Sorry for the break between posts; the past few weeks have been pretty hectic, but there’s some good stuff coming down the pipeline. First off, let’s finish off the analysis of space and access. The subject now is the bicyclist.
Bicycling exists in a strange middle-area of the law. A bike is a vehicle in DC, but bikers can ride on the sidewalk and don’t have to register or undergo inspections. Culturally, cyclists travel in a more uncertain space, not all that welcome on the street or the sidewalk. A lack of any particular bicycle infrastructure means that there is no place of positive certainty anywhere near Tenleytown. I have to admit that judging conditions was more difficult here because of the more varying conditions cyclists find themselves subject to.
That’s reflected in the composite above; It’s really gray. And pretty dark.
To look at the way the image was composed follow down below.
Continue reading ➞ Reno Park Update 091115: Cyclist’s Perception
In the last two updates, I showed that the disconnect between physical and social boundaries complicates any analysis of the spatial architecture of the Tenleytown-Tobago area. Of course, it’s worth looking at the vehicular perception of space.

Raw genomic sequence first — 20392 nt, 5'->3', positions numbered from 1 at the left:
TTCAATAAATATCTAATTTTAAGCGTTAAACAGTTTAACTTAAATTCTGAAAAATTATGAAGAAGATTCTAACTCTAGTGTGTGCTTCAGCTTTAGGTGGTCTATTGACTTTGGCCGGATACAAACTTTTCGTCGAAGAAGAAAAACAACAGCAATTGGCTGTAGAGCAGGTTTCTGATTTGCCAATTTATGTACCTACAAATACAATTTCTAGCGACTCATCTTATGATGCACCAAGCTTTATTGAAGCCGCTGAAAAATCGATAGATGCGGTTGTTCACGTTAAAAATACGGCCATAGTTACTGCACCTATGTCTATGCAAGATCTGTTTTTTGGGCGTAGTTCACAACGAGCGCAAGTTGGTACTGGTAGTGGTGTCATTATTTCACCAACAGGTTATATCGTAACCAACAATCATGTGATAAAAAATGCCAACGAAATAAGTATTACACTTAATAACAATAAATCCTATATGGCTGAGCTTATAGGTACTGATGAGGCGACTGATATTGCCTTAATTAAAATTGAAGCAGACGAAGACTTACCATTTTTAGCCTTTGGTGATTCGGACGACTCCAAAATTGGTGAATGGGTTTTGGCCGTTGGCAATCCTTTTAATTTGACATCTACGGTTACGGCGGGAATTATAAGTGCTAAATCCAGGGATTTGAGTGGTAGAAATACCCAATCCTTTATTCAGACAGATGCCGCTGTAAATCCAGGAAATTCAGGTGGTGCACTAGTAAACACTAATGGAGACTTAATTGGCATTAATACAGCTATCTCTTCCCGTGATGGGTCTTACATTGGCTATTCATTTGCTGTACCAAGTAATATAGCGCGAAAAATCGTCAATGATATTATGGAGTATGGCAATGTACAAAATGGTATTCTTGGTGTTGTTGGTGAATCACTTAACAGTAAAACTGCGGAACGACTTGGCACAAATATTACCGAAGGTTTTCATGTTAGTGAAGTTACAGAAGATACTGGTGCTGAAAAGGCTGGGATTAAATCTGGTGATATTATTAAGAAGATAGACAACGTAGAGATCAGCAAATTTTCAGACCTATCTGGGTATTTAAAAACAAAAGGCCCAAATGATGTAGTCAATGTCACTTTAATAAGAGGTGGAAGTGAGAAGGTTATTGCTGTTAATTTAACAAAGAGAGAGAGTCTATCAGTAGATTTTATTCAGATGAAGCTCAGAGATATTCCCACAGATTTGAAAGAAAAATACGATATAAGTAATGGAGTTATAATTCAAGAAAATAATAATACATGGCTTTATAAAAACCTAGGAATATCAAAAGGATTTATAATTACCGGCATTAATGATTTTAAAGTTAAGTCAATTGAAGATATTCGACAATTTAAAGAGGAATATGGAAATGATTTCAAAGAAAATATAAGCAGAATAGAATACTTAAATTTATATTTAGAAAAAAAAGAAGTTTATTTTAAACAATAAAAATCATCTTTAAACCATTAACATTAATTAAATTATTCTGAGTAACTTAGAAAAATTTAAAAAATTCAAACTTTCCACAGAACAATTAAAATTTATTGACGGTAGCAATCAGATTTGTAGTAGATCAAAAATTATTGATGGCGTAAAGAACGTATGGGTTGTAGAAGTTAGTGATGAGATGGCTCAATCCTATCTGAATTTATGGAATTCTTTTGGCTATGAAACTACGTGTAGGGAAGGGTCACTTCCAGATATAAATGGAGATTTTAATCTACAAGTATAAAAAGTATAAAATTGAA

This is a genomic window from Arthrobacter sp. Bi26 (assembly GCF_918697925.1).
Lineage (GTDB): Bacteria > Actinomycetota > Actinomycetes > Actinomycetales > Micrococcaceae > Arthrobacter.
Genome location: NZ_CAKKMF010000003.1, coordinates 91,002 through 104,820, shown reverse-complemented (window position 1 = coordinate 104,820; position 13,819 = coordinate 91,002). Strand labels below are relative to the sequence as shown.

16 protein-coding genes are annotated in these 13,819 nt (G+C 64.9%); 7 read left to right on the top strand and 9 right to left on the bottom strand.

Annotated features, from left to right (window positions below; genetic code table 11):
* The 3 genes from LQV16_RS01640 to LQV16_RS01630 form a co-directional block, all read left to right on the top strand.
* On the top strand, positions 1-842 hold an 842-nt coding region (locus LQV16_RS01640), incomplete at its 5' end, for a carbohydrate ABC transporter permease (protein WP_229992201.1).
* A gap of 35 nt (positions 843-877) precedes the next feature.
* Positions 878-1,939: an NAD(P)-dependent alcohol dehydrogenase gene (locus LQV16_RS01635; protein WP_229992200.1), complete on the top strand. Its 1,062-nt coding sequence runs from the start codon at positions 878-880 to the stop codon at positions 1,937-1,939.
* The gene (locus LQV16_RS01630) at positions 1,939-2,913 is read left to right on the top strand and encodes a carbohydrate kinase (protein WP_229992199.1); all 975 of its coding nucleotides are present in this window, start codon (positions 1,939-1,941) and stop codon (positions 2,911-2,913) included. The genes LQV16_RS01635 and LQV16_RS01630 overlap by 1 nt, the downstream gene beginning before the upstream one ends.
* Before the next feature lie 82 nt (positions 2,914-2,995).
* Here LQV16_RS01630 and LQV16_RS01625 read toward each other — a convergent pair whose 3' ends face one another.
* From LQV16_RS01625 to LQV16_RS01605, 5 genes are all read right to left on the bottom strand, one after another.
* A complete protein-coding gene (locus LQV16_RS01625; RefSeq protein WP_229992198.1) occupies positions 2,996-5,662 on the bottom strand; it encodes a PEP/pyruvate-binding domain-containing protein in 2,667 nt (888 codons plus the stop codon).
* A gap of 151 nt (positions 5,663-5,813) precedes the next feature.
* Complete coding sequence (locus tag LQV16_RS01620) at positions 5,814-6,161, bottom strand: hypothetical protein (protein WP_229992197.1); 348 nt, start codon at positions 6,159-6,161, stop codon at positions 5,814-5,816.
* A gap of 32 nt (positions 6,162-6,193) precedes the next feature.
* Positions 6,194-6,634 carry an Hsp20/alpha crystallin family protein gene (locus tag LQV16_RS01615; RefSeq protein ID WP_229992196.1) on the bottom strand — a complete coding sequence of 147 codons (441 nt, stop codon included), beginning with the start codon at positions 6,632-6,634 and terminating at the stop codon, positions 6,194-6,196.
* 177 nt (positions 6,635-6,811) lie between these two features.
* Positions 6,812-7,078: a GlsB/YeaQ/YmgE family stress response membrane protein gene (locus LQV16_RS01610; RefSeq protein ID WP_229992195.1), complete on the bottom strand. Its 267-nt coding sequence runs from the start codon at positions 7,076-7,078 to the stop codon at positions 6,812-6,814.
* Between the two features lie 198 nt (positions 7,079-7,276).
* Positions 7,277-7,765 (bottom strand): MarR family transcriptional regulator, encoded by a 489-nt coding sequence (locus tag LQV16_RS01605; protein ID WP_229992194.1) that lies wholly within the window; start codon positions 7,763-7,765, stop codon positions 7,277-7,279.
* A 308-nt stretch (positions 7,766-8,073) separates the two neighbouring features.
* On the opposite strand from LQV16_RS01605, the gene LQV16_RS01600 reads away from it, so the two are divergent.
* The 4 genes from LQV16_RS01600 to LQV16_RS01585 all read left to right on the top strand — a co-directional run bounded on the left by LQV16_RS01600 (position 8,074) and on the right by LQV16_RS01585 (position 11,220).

Continue reading ➞ Reno Park Update 091028: Driver’s Perception
In the last post, I showed this map of the neighborhood, which expressed the gradients of permeability the T-T area. But this might not perfectly show how different the city looks without property laws. Look after the break.
Continue reading ➞ Reno Park Update 091022: Property as Figure
I wrote in the last update that any analysis of the spatial relationships of a suburban-style city needs to consider the legal rules and social sentiments that coexist with physical boundaries. Of course the laws vary based on your “mode” of travel, with pedestrians getting a bit of leeway in terms of “travel.”
But let’s do pedestrians. How do they interact with space?
Continue reading ➞ Reno Park Update 091021: Pedestrian’s Perception
This is what the average street looks like in Tobago. 30 foot setback, grass, buildings.
This is a part of the Nolli Plan. It’s a famous figure-ground drawing of Rome by a man of the same name that makes a visual comparison between structures and open space. There had been many drawings of Rome before, but Nolli’s particular drawing innovates on the others by showing the ground floor interior spaces or courtyards as part of the white space. It revealed columns and arcades, relating architecture to the urban form.
Continue reading ➞ Reno Park Update 091017: Nolli Fails